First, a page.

Voice Media Group Sells the Village Voice

Village Voice Paper
Jerry Arcieri/Landov

The cover of an issue of the "VIllage Voice."

The Village Voice has a new owner. Voice Media Group, which acquired its namesake alt-weekly in early 2013 but has spent the past year shedding some of its other properties, announced on Monday it is selling its flagship paper to Peter D. Barbey, a Pennsylvania-based publisher and CEO of Reading Eagle Company.

Financial terms of the deal were not disclosed. Barbey is purchasing the 60-year-old paper through his investment company, Black Walnut Holdings, and will keep it separate from Reading Eagle, which publishes a newspaper of the same name, among other properties. VMG will keep running The Voice through February, and after that will continue to sell ads for the newspaper and offer other services to advertisers through its V Digital Services subsidiary.

"During a time of great challenges and great opportunities in the industry, we're thrilled that we've found an experienced journalist and operator with such considerable resources to take the reins at the Voice," said VMG CEO Scott Tobias. "We truly love and respect our staff at the Voice, and it's fulfilling to know they'll be in good hands."

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In a statement, Barbey called his new property -- co-founded by Norman Mailer -- "one of America’s great newspaper stories" and "belongs to New York much more than it belongs to any individual owner." He also vowed to expand resources for both print and digital so editors can place more attention on content and attract additional top writers.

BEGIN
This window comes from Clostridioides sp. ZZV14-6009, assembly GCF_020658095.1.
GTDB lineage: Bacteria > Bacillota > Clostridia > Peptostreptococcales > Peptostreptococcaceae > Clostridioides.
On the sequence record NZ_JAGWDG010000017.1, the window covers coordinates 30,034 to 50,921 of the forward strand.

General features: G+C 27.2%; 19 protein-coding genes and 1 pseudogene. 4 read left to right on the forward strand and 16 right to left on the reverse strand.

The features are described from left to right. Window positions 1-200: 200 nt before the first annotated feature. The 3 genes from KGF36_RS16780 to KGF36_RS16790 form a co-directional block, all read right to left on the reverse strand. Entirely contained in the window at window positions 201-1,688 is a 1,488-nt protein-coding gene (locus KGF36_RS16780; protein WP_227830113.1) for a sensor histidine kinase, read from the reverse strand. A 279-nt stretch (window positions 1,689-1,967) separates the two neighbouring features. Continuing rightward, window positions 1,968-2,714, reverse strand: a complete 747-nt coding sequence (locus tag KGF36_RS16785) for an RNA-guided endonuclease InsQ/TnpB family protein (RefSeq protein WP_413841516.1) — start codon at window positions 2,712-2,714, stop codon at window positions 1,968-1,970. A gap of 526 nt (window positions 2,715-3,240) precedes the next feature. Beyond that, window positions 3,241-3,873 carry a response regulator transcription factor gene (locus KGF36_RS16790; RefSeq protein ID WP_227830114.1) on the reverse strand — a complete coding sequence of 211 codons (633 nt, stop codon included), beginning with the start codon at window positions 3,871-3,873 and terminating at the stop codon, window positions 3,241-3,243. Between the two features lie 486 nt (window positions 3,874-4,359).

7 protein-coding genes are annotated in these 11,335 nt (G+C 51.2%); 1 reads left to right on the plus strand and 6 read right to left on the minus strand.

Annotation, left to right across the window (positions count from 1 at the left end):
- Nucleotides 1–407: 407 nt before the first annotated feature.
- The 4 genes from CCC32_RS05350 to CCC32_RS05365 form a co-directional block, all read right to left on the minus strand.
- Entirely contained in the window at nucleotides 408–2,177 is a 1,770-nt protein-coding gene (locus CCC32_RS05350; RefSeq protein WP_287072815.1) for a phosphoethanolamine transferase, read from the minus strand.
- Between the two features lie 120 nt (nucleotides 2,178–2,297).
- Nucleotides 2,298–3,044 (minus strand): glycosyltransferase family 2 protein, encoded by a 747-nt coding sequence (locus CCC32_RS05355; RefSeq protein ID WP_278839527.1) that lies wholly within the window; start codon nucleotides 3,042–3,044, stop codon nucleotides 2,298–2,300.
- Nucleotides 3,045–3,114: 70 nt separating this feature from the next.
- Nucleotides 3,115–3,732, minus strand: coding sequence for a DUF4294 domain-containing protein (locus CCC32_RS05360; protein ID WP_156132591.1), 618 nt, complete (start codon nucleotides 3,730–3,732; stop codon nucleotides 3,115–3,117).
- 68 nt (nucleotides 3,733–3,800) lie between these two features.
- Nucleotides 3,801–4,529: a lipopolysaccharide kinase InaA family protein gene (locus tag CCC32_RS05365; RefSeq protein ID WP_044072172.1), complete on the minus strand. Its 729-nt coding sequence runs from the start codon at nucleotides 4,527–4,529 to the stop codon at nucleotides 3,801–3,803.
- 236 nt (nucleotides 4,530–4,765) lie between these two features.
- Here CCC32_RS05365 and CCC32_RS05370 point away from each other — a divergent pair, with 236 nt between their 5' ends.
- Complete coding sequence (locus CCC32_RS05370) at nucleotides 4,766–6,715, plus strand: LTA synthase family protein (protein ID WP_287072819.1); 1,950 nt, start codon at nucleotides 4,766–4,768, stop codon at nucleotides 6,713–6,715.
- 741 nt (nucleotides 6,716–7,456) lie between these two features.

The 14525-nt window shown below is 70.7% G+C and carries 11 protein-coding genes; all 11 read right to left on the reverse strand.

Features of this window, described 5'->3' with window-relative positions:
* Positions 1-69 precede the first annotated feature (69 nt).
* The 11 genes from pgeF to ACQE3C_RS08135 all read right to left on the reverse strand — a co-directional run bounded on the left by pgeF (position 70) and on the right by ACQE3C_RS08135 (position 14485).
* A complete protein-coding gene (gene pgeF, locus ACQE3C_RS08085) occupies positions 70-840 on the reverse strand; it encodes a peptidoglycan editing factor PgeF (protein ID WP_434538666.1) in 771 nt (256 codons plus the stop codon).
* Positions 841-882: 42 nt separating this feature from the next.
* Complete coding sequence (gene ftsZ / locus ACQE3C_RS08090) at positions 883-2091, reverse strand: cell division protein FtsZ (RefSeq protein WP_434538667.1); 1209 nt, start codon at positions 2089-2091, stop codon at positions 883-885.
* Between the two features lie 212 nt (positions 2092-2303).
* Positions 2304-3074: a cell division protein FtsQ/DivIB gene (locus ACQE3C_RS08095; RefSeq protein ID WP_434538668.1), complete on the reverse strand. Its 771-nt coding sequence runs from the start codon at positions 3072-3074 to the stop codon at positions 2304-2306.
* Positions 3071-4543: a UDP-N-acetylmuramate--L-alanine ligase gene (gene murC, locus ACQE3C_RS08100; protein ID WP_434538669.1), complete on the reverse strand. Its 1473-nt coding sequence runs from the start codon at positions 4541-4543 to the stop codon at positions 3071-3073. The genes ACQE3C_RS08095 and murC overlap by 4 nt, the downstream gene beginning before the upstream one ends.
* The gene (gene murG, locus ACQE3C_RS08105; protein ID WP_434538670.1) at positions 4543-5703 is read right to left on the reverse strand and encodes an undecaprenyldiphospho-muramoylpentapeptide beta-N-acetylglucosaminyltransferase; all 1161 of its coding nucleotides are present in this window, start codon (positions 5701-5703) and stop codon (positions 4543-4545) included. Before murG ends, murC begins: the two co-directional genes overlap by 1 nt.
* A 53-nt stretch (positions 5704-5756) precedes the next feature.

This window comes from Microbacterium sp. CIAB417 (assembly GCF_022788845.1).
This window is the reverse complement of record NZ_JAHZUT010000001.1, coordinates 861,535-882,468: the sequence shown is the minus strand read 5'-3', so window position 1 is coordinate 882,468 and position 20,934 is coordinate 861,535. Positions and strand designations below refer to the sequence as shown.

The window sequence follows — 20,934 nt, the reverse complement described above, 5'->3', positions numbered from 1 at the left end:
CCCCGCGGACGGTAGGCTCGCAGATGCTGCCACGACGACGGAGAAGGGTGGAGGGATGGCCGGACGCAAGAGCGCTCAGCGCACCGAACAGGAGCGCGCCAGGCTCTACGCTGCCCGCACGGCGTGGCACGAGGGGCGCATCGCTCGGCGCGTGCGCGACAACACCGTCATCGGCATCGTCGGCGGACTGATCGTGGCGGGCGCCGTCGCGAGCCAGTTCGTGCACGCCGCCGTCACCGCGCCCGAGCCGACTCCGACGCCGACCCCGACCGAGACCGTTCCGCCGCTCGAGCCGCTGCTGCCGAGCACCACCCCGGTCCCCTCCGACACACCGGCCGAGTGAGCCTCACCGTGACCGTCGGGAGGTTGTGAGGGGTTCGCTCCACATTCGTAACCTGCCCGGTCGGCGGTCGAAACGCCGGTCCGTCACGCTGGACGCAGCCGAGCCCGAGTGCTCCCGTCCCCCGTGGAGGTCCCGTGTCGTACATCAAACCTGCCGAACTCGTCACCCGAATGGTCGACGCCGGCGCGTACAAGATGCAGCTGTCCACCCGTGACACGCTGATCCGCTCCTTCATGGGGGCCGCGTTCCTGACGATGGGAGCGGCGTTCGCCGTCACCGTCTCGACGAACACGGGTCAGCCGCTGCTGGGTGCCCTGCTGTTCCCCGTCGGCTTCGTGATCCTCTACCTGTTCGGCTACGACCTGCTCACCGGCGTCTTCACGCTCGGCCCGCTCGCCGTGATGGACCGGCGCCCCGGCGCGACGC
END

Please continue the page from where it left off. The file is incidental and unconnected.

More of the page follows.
"One of the biggest problems in media today is lack of attention to content," he told the New York Times, which mentioned that Barbey is apartment hunting in NYC. "Many publications have stripped their content."

Barbey has not revealed how much he’ll spend on revamping The Voice, but it's clear he has the resources to do it. Forbes ranked the Barbeys at No. 48 on a list of America’s wealthiest families.

The move is the latest in a series of sell-offs at VMG. In January, the company hired Dirks, Van Essen & Murray, a merger-and-acquisition firm. Since then, VMG has sold off two of its papers: City Pages in Minneapolis (to Star Tribune Media) and the Riverfront Times in St. Louis (to Euclid Media). Its remaining publications include the LA Weekly, the Dallas Observer, Denver Westword, Houston Press, Miami New TimesPhoenix New Times and New Times Broward-Palm Beach.


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